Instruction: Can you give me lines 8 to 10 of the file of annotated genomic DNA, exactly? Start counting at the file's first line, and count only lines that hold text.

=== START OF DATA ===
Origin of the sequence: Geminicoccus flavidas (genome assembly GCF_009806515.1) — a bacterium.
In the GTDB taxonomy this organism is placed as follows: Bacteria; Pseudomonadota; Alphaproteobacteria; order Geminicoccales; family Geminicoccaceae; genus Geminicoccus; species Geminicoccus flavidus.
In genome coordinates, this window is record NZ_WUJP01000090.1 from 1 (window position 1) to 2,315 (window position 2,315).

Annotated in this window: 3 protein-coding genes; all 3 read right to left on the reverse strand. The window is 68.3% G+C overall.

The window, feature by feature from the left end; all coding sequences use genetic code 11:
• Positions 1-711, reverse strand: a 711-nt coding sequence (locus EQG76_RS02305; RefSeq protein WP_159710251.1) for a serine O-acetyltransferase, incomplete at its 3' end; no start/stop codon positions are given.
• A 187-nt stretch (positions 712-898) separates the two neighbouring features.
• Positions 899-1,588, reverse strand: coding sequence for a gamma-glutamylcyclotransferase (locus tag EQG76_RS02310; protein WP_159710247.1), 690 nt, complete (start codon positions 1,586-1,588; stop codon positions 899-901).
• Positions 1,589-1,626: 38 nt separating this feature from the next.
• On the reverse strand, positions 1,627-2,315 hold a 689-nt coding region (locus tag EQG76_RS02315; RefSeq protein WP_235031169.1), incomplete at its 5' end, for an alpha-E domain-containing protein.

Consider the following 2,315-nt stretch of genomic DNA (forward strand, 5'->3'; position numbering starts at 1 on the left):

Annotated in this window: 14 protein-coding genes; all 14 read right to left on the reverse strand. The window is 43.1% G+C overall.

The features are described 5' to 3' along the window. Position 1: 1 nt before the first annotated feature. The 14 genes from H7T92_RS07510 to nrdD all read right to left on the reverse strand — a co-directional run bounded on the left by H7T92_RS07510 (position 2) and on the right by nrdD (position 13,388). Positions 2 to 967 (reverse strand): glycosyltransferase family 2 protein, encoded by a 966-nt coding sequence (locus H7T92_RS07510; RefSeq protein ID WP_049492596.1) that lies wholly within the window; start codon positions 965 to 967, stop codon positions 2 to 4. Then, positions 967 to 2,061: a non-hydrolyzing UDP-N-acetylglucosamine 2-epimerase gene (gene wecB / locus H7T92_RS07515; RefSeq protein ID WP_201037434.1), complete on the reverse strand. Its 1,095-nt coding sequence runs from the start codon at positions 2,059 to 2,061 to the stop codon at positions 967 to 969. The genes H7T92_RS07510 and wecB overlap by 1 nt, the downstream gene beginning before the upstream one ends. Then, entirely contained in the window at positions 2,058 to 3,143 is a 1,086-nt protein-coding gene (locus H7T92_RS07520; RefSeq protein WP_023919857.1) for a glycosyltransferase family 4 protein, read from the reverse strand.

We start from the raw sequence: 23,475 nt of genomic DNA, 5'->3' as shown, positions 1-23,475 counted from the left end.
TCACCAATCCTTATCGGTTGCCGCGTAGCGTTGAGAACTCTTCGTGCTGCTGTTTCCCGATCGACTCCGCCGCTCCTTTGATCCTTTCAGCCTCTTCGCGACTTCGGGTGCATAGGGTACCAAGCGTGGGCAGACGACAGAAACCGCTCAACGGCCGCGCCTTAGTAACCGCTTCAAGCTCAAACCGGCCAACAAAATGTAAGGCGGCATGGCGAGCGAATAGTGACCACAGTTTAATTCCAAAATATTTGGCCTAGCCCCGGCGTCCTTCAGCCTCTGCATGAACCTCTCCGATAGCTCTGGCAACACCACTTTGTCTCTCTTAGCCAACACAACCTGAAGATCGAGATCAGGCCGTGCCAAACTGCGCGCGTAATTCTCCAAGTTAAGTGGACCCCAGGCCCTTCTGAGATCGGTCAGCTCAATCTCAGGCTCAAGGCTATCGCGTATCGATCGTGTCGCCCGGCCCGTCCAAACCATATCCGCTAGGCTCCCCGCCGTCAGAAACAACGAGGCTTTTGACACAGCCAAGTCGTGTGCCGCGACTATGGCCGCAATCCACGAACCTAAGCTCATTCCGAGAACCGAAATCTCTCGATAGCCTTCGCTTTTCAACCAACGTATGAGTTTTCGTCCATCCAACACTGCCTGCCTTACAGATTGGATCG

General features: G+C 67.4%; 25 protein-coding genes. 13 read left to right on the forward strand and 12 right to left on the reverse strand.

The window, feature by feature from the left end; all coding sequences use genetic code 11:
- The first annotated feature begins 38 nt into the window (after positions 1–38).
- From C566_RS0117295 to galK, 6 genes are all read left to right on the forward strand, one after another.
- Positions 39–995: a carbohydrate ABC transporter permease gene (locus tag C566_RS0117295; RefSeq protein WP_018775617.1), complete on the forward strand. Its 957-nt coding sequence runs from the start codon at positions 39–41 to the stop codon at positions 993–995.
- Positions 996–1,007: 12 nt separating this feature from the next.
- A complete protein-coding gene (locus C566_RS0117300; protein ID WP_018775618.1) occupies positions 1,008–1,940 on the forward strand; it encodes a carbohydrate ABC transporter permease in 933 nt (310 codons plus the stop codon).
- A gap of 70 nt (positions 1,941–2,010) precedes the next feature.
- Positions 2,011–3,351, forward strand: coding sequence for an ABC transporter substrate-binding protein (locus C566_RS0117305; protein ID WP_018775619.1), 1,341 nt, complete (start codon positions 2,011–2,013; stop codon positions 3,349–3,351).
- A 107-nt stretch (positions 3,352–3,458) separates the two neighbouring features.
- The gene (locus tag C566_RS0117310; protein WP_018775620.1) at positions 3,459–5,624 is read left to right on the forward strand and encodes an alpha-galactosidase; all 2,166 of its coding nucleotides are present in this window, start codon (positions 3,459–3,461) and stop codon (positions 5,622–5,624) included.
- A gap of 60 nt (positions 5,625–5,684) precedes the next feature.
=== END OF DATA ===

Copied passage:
• Positions 899-1,588, reverse strand: coding sequence for a gamma-glutamylcyclotransferase (locus tag EQG76_RS02310; protein WP_159710247.1), 690 nt, complete (start codon positions 1,586-1,588; stop codon positions 899-901).
• Positions 1,589-1,626: 38 nt separating this feature from the next.
• On the reverse strand, positions 1,627-2,315 hold a 689-nt coding region (locus tag EQG76_RS02315; RefSeq protein WP_235031169.1), incomplete at its 5' end, for an alpha-E domain-containing protein.